Rod Chappel was published in the very 1st Blade Magazine back in 1973…
Many of us are lead into custom knives because of the failure of a factory-made knife we were using. That was the case for me and was also the case for Rod Chappel. In 1967, a factory knife failed on a hunt that lead him to explore making custom knives. His first stop on this journey was to the legendary Bill Moran for more information on how to forge blades. The next stop was to spend time in the shop of legendary maker, Gil Hibben. Then with the help and guidance of legendary knifemaker, Harvey Draper, he started making knives.
In 1970, Rod started making custom knives full time in his Grandfather Roderick Davis’ boat shop in Spokane, Washington. This is why the knives from the 1970s’ have the mark “Davis Knives” instead of his CHAPPEL logo. As a former architect and civil engineer, he felt comfortable first putting knife designs on paper like a blueprint, if you will. He had a deep appreciation for perfection. He had many designs, but note the Lewis & Clark, Mini Mag Bowie, Coeur D’Alene Fish Knife and Woodsman Bowie (Combat Bowie). They may look familiar since they are currently on our site.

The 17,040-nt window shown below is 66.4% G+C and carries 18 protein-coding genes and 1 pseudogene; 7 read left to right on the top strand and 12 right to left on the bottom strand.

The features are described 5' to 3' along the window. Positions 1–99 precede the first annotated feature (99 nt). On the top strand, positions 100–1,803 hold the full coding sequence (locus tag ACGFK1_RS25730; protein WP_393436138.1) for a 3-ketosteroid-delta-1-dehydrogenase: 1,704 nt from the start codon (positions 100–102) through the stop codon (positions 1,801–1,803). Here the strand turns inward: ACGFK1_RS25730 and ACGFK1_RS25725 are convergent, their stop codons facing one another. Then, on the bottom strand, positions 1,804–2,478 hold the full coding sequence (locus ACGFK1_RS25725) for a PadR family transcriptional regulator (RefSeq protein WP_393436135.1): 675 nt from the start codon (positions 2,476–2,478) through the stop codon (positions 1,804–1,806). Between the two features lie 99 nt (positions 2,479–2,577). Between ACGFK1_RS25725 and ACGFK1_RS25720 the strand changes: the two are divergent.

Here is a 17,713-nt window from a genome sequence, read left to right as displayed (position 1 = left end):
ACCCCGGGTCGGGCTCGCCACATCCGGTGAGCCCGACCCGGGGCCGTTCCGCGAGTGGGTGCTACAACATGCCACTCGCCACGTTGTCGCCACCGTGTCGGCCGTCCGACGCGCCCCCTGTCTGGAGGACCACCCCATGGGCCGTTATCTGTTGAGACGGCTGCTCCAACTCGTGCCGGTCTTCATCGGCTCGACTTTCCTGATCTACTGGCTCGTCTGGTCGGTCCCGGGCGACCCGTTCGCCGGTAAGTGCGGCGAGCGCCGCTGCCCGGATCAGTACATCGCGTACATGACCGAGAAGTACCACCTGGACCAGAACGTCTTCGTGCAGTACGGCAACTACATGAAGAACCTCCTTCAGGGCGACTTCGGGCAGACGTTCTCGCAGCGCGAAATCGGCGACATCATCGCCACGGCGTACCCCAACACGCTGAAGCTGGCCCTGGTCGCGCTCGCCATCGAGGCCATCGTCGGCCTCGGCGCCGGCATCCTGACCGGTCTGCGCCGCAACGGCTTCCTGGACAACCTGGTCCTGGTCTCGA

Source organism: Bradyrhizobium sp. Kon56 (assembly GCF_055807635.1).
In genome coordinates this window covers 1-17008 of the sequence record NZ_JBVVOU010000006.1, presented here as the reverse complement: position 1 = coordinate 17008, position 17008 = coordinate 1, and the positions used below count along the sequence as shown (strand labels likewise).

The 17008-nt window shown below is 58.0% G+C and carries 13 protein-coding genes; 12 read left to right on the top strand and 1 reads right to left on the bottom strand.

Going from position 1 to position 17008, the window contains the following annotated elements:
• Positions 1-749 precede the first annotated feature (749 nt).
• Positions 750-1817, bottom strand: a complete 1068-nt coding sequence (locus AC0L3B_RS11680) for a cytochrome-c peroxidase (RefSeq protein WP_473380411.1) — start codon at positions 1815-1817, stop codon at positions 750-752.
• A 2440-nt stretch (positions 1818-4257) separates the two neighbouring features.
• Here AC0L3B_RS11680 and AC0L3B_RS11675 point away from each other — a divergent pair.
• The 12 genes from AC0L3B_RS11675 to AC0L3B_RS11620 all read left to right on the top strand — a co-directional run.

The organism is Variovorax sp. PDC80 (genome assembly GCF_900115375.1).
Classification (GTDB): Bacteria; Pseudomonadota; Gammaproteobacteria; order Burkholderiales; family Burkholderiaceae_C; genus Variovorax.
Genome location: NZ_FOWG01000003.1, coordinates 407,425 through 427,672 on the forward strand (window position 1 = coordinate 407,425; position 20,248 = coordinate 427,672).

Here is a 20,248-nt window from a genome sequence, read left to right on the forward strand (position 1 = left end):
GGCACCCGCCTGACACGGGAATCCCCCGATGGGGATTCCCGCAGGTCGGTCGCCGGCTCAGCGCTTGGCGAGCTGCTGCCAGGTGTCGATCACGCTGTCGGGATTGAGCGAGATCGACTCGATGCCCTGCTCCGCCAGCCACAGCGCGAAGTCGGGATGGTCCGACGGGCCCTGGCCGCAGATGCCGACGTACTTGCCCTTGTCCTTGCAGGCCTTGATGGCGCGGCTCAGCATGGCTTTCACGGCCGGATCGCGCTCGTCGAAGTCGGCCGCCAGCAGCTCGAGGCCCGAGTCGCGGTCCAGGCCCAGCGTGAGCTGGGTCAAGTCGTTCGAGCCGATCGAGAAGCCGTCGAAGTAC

Each Christmas Rod would build one knife to be sold to buy his children Christmas gifts. These knives are all marked Christmas, followed by the name of the knife.
In 1984, my wife and I were headed to Chicago returning from our honeymoon, I was reading the Inflight Magazine. In this magazine was an article on knife photographer, Jim Weyer. One of the featured knives in that article was the Rod Chappel Hunting Leopard Combat Bowie with an Ivory handle. At that time, it was the most incredible knife I had ever seen! Instantly I became a huge fan of his knives.
Over the next 20 years, the search for a Chappel Hunting Leopard Combat Bowie with an Ivory handle began. I had bought a couple of smaller Chappels, but it wasn’t until 2004, (ironically I was flying out of Chicago) when I had purchased my first Ivory-handled Chappel Hunting Leopard Combat Bowie at a show there.
Due to his Alaskan Native American lineage, Rod was able to legally utilize supreme handle materials such as walrus tusk ivory or whales teeth for some of his knives. Rod’s knives are instantly recognizable with their sweeping grinds and carved handles. His knives are very collectible and difficult to find. He achieved what most makers/artists strive for; a unique look and/or style. Rod Chappel passed away in 2017, but his artwork remains ever alive and inspiring for collectors and sportsmen alike.
*photo from the original American Blade magazine article about Chappel.